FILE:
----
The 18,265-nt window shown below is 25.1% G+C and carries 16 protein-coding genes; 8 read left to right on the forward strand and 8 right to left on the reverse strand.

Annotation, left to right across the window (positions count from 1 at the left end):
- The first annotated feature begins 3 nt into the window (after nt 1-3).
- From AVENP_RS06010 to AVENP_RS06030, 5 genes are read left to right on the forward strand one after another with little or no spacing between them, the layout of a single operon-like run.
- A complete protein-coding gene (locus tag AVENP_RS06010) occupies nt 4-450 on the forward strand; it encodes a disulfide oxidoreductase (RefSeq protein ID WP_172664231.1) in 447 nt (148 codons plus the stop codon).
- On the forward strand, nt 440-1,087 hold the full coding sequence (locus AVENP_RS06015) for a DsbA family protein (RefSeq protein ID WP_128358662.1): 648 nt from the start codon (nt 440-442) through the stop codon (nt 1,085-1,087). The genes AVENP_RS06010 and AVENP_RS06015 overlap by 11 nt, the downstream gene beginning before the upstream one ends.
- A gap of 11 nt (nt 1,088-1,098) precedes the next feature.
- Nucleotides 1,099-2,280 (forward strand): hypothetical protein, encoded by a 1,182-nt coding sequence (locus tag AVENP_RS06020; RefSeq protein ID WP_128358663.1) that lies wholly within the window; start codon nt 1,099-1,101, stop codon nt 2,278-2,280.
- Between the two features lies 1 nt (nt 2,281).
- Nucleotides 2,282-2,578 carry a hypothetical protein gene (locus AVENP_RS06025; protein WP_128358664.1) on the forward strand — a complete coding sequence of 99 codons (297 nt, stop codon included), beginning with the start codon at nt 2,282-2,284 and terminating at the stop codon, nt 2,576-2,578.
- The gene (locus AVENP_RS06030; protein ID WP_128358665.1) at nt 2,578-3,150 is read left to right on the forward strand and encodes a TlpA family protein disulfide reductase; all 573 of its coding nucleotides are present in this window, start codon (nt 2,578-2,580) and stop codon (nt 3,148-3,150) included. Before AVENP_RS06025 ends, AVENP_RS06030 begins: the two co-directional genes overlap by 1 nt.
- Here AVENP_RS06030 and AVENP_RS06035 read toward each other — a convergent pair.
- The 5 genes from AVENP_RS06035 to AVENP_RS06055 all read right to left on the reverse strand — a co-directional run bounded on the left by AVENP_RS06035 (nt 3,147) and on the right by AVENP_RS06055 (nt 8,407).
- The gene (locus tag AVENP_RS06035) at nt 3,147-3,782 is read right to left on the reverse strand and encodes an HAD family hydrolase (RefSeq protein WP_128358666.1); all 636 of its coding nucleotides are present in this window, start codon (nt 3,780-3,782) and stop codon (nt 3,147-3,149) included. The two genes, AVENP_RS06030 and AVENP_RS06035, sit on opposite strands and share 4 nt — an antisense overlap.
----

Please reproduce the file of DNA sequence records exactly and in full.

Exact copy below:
The 18,265-nt window shown below is 25.1% G+C and carries 16 protein-coding genes; 8 read left to right on the forward strand and 8 right to left on the reverse strand.

Annotation, left to right across the window (positions count from 1 at the left end):
- The first annotated feature begins 3 nt into the window (after nt 1-3).
- From AVENP_RS06010 to AVENP_RS06030, 5 genes are read left to right on the forward strand one after another with little or no spacing between them, the layout of a single operon-like run.
- A complete protein-coding gene (locus tag AVENP_RS06010) occupies nt 4-450 on the forward strand; it encodes a disulfide oxidoreductase (RefSeq protein ID WP_172664231.1) in 447 nt (148 codons plus the stop codon).
- On the forward strand, nt 440-1,087 hold the full coding sequence (locus AVENP_RS06015) for a DsbA family protein (RefSeq protein ID WP_128358662.1): 648 nt from the start codon (nt 440-442) through the stop codon (nt 1,085-1,087). The genes AVENP_RS06010 and AVENP_RS06015 overlap by 11 nt, the downstream gene beginning before the upstream one ends.
- A gap of 11 nt (nt 1,088-1,098) precedes the next feature.
- Nucleotides 1,099-2,280 (forward strand): hypothetical protein, encoded by a 1,182-nt coding sequence (locus tag AVENP_RS06020; RefSeq protein ID WP_128358663.1) that lies wholly within the window; start codon nt 1,099-1,101, stop codon nt 2,278-2,280.
- Between the two features lies 1 nt (nt 2,281).
- Nucleotides 2,282-2,578 carry a hypothetical protein gene (locus AVENP_RS06025; protein WP_128358664.1) on the forward strand — a complete coding sequence of 99 codons (297 nt, stop codon included), beginning with the start codon at nt 2,282-2,284 and terminating at the stop codon, nt 2,576-2,578.
- The gene (locus AVENP_RS06030; protein ID WP_128358665.1) at nt 2,578-3,150 is read left to right on the forward strand and encodes a TlpA family protein disulfide reductase; all 573 of its coding nucleotides are present in this window, start codon (nt 2,578-2,580) and stop codon (nt 3,148-3,150) included. Before AVENP_RS06025 ends, AVENP_RS06030 begins: the two co-directional genes overlap by 1 nt.
- Here AVENP_RS06030 and AVENP_RS06035 read toward each other — a convergent pair.
- The 5 genes from AVENP_RS06035 to AVENP_RS06055 all read right to left on the reverse strand — a co-directional run bounded on the left by AVENP_RS06035 (nt 3,147) and on the right by AVENP_RS06055 (nt 8,407).
- The gene (locus tag AVENP_RS06035) at nt 3,147-3,782 is read right to left on the reverse strand and encodes an HAD family hydrolase (RefSeq protein WP_128358666.1); all 636 of its coding nucleotides are present in this window, start codon (nt 3,780-3,782) and stop codon (nt 3,147-3,149) included. The two genes, AVENP_RS06030 and AVENP_RS06035, sit on opposite strands and share 4 nt — an antisense overlap.